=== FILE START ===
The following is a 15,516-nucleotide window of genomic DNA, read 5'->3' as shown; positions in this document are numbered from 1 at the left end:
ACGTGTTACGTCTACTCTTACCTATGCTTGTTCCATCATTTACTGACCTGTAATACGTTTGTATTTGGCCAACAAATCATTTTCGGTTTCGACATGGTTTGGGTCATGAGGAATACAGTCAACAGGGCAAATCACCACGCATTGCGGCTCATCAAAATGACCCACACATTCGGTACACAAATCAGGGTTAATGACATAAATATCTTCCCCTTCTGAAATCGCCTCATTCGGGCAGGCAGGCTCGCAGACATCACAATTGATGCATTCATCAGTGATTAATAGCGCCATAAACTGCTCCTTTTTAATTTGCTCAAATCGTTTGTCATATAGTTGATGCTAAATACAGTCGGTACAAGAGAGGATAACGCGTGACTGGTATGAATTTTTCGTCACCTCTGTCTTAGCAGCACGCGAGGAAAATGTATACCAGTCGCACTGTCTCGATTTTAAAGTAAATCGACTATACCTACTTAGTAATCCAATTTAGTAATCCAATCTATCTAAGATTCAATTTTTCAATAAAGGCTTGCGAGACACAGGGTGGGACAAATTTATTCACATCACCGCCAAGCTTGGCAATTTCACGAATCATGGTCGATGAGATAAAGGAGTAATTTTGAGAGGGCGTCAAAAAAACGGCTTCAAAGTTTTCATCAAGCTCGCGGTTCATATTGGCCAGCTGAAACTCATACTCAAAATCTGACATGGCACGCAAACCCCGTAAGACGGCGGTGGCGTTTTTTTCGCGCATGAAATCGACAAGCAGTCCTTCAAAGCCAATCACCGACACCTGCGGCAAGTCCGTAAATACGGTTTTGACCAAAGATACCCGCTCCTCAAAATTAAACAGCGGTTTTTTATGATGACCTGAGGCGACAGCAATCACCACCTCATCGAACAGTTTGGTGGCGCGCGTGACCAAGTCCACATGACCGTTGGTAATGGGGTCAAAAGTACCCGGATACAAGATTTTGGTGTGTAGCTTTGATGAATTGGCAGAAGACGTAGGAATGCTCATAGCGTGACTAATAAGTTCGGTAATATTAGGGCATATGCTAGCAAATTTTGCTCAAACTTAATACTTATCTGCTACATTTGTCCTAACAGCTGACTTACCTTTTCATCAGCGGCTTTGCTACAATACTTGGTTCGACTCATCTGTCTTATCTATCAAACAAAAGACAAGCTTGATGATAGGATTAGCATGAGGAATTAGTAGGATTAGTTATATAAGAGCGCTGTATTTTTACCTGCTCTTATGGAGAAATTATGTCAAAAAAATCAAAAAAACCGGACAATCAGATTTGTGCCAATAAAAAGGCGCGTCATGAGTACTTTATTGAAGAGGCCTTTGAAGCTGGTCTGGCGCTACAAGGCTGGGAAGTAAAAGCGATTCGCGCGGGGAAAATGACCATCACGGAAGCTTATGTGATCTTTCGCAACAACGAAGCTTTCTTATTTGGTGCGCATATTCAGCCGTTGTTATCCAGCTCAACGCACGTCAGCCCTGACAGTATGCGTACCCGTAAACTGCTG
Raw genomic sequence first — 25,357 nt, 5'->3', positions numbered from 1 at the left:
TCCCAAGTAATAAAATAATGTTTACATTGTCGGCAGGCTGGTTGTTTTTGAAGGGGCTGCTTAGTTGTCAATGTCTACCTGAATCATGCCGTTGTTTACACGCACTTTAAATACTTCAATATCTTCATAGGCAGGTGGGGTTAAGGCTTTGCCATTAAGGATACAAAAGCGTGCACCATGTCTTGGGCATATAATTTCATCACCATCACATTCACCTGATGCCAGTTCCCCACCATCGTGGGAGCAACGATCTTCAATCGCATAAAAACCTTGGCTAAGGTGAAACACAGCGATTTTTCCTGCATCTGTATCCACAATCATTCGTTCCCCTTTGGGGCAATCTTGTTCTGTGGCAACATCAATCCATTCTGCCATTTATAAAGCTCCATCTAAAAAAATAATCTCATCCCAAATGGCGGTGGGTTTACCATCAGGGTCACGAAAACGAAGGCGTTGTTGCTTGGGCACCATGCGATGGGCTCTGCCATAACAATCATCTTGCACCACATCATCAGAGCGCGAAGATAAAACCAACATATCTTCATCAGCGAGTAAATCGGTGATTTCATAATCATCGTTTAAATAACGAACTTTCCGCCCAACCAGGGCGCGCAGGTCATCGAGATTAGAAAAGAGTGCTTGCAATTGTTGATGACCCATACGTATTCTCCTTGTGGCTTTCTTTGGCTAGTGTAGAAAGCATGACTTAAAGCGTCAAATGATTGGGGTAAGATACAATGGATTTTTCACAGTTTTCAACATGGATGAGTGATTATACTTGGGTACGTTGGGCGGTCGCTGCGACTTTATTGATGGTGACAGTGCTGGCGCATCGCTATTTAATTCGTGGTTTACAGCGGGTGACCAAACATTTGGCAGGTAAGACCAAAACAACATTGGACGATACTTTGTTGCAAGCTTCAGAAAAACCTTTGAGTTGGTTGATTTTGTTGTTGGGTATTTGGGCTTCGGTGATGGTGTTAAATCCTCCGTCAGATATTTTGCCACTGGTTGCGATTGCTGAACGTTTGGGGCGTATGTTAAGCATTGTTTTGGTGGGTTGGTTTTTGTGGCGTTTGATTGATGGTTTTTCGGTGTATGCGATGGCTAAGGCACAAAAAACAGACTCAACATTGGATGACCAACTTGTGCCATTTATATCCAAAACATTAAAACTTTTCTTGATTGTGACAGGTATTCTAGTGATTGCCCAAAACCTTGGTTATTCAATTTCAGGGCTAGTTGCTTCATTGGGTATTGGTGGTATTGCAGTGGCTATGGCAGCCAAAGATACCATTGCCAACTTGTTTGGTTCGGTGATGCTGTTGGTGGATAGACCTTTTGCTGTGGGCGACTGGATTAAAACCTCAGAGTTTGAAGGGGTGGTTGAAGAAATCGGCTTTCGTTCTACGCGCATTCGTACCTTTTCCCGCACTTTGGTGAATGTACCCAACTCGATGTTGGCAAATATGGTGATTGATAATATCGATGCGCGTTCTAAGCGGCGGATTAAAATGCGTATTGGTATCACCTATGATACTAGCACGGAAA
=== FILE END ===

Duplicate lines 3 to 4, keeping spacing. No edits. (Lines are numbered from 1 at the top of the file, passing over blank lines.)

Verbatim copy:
Raw genomic sequence first — 25,357 nt, 5'->3', positions numbered from 1 at the left:
TCCCAAGTAATAAAATAATGTTTACATTGTCGGCAGGCTGGTTGTTTTTGAAGGGGCTGCTTAGTTGTCAATGTCTACCTGAATCATGCCGTTGTTTACACGCACTTTAAATACTTCAATATCTTCATAGGCAGGTGGGGTTAAGGCTTTGCCATTAAGGATACAAAAGCGTGCACCATGTCTTGGGCATATAATTTCATCACCATCACATTCACCTGATGCCAGTTCCCCACCATCGTGGGAGCAACGATCTTCAATCGCATAAAAACCTTGGCTAAGGTGAAACACAGCGATTTTTCCTGCATCTGTATCCACAATCATTCGTTCCCCTTTGGGGCAATCTTGTTCTGTGGCAACATCAATCCATTCTGCCATTTATAAAGCTCCATCTAAAAAAATAATCTCATCCCAAATGGCGGTGGGTTTACCATCAGGGTCACGAAAACGAAGGCGTTGTTGCTTGGGCACCATGCGATGGGCTCTGCCATAACAATCATCTTGCACCACATCATCAGAGCGCGAAGATAAAACCAACATATCTTCATCAGCGAGTAAATCGGTGATTTCATAATCATCGTTTAAATAACGAACTTTCCGCCCAACCAGGGCGCGCAGGTCATCGAGATTAGAAAAGAGTGCTTGCAATTGTTGATGACCCATACGTATTCTCCTTGTGGCTTTCTTTGGCTAGTGTAGAAAGCATGACTTAAAGCGTCAAATGATTGGGGTAAGATACAATGGATTTTTCACAGTTTTCAACATGGATGAGTGATTATACTTGGGTACGTTGGGCGGTCGCTGCGACTTTATTGATGGTGACAGTGCTGGCGCATCGCTATTTAATTCGTGGTTTACAGCGGGTGACCAAACATTTGGCAGGTAAGACCAAAACAACATTGGACGATACTTTGTTGCAAGCTTCAGAAAAACCTTTGAGTTGGTTGATTTTGTTGTTGGGTATTTGGGCTTCGGTGATGGTGTTAAATCCTCCGTCAGATATTTTGCCACTGGTTGCGATTGCTGAACGTTTGGGGCGTATGTTAAGCATTGTTTTGGTGGGTTGGTTTTTGTGGCGTTTGATTGATGGTTTTTCGGTGTATGCGATGGCTAAGGCACAAAAAACAGACTCAACATTGGATGACCAACTTGTGCCATTTATATCCAAAACATTAAAACTTTTCTTGATTGTGACAGGTATTCTAGTGATTGCCCAAAACCTTGGTTATTCAATTTCAGGGCTAGTTGCTTCATTGGGTATTGGTGGTATTGCAGTGGCTATGGCAGCCAAAGATACCATTGCCAACTTGTTTGGTTCGGTGATGCTGTTGGTGGATAGACCTTTTGCTGTGGGCGACTGGATTAAAACCTCAGAGTTTGAAGGGGTGGTTGAAGAAATCGGCTTTCGTTCTACGCGCATTCGTACCTTTTCCCGCACTTTGGTGAATGTACCCAACTCGATGTTGGCAAATATGGTGATTGATAATATCGATGCGCGTTCTAAGCGGCGGATTAAAATGCGTATTGGTATCACCTATGATACTAGCACGGAAA